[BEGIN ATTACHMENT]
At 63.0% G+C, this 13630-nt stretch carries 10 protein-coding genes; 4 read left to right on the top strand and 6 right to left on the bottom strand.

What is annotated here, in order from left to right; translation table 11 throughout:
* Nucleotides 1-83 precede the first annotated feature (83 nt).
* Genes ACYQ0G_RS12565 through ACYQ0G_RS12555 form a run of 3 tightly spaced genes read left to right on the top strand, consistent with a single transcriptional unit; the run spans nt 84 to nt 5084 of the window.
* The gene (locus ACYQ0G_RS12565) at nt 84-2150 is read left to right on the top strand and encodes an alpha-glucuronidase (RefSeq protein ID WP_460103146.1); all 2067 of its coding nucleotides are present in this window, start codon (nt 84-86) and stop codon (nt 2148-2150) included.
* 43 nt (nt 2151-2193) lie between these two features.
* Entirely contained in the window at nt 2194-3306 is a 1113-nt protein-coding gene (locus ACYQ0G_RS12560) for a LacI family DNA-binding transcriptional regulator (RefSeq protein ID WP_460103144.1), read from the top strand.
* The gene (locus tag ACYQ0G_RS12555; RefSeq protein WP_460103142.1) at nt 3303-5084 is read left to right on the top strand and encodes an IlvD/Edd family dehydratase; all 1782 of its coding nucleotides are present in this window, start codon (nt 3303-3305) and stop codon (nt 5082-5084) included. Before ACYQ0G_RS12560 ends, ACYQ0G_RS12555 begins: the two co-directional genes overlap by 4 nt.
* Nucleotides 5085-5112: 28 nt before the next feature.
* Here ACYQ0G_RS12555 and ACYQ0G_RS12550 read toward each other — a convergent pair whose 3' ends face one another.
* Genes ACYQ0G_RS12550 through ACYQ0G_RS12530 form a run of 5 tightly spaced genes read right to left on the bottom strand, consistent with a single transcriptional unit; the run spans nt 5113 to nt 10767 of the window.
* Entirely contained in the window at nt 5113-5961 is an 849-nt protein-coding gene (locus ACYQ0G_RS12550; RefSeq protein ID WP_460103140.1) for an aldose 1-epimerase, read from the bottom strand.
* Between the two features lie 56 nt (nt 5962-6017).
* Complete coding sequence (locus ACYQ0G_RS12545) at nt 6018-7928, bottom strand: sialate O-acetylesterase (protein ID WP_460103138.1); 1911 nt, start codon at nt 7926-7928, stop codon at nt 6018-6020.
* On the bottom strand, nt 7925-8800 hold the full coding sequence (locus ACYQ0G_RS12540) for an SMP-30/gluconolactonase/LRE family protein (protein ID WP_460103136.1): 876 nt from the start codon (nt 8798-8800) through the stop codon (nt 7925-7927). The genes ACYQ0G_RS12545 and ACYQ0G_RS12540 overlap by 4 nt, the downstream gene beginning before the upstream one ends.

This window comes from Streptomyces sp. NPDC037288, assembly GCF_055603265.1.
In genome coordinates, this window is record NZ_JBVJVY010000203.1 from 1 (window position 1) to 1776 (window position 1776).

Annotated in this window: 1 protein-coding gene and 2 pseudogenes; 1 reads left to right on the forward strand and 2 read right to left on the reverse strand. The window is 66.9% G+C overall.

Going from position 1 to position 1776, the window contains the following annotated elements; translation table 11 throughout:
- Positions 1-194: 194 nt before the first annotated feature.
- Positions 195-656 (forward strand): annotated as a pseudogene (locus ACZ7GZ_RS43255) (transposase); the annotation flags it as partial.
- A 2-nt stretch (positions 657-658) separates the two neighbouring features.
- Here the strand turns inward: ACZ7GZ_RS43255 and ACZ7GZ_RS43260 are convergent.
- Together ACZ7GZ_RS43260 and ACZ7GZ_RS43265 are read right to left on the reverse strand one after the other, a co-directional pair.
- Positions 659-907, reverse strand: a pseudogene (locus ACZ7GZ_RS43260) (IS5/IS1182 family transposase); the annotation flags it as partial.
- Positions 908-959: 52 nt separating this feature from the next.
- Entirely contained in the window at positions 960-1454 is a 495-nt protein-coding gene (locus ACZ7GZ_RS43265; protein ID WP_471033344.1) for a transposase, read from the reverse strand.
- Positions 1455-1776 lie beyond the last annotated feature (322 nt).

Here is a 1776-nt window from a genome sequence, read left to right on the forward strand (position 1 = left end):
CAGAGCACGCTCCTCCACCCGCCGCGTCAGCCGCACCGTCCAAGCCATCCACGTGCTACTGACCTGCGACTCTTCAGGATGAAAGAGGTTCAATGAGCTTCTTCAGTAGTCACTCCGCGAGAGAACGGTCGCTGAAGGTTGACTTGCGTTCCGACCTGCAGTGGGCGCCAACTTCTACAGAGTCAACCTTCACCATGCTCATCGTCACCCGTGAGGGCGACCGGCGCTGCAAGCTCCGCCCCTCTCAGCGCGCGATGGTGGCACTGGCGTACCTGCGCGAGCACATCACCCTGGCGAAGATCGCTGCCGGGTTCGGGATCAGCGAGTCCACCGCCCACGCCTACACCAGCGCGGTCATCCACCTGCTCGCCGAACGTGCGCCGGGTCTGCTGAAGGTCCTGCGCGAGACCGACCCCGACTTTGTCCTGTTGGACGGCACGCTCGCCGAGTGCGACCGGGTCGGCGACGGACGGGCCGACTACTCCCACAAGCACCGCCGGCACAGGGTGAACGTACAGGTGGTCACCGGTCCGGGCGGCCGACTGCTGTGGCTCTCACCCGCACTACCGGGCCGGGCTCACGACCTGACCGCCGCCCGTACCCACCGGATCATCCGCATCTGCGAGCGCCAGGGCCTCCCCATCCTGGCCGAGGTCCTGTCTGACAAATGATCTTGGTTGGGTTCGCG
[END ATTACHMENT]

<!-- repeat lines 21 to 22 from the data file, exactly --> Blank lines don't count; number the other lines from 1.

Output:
- Positions 195-656 (forward strand): annotated as a pseudogene (locus ACZ7GZ_RS43255) (transposase); the annotation flags it as partial.
- A 2-nt stretch (positions 657-658) separates the two neighbouring features.